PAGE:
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3D-Printed Rockets Help Propel NASA’s Space Launch System

•, By Philippa Warr
 Parts for the rocket engines of NASA’s Space Launch System will be created using a method of 3D-printing known as selective laser melting.
The space agency is taking advantage of new technology to help improve safety and save money as it builds the SLS — a heavy-lift launch vehicle intended to facilitate long-duration deep space exploration, including trips to near-Earth asteroids and, ultimately, to Mars.
“It’s the latest in direct metal 3D printing — we call it additive manufacturing now,” says Ken Cooper, leader of the Advanced Manufacturing Team at the Marshall Centre. “It takes fine layers of metal powder and welds those together with a laser beam to fuse a three-dimensional object from a computer file.”

Although not all of the rocket parts can be generated using the current SLM process, it can be used to improve the overall safety of the system by creating the geometrically complex pieces which would normally require a lot of welding.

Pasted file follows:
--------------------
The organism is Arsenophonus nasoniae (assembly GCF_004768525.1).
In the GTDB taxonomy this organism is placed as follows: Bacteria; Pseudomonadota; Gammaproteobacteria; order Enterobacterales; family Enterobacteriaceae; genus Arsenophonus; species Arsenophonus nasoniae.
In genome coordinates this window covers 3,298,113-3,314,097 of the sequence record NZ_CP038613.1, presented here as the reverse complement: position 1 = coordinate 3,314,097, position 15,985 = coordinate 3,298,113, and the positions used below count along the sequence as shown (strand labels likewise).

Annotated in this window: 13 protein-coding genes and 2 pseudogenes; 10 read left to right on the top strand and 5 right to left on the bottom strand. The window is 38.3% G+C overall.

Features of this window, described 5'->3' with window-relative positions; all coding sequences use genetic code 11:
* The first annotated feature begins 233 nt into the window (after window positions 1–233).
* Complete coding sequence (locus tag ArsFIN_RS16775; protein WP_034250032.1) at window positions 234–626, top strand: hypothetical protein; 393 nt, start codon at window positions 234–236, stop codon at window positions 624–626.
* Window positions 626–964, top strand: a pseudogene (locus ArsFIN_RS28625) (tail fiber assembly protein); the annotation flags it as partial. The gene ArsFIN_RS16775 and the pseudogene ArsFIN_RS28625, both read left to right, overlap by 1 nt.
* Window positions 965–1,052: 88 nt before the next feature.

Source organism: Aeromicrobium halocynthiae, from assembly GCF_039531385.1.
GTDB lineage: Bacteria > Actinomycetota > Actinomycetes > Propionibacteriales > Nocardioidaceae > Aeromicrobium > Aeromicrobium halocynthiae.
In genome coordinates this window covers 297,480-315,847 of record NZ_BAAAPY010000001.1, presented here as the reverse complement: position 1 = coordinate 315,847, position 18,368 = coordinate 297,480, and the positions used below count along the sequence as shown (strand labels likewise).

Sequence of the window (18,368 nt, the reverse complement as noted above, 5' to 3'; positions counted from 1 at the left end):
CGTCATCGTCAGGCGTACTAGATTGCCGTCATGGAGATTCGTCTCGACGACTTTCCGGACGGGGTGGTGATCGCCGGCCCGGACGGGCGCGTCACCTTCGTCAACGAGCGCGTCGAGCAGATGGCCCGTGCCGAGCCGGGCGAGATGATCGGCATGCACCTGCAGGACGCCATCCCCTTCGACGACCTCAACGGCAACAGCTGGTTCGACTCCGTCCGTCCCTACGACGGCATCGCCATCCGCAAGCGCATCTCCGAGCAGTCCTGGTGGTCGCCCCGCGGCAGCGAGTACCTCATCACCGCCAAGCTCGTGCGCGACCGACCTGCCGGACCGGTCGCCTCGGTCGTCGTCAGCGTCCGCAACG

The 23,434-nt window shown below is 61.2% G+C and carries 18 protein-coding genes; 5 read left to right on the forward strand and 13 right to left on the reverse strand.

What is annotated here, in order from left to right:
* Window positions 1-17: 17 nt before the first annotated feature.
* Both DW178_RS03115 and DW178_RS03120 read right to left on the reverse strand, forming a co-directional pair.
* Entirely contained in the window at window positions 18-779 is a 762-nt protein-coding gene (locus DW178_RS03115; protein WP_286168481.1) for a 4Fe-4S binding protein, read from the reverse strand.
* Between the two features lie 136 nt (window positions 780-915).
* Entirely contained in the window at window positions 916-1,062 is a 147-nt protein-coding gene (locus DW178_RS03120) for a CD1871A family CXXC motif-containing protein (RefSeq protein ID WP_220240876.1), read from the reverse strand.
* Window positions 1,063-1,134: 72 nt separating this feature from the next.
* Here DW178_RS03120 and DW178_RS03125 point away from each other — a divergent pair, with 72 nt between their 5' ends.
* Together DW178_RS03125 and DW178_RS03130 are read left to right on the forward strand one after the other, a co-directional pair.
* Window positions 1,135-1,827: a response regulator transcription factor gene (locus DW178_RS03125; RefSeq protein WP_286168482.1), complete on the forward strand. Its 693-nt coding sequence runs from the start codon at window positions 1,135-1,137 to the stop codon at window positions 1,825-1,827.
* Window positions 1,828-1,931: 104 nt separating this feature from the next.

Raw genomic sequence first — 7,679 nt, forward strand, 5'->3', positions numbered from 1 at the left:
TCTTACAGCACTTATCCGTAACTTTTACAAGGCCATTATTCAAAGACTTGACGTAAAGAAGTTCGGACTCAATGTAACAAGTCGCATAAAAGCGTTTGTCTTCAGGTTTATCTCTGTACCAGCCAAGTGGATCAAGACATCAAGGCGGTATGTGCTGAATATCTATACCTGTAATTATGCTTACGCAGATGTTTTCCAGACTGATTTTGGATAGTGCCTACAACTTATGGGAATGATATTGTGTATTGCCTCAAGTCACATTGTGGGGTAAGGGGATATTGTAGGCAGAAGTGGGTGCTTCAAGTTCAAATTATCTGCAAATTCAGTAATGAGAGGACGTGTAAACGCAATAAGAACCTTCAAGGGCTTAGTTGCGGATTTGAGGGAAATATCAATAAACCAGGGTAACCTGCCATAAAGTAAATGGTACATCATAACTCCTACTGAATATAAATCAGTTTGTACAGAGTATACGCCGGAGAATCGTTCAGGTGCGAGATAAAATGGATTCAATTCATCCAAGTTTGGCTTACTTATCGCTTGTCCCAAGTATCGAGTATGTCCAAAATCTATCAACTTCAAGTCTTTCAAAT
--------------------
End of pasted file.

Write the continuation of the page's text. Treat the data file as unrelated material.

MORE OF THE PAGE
According to Andy Hardin, the integration hardware lead for the project, “since we’re not welding parts together, the parts are structurally stronger and more reliable, which creates an overall safer vehicle.”

The other benefit of using the 3D printing technology is its ability to reduce costs. Switching to SLM as a manufacturing method means that the rocket parts can be created faster and more cheaply, saving NASA millions of dollars.

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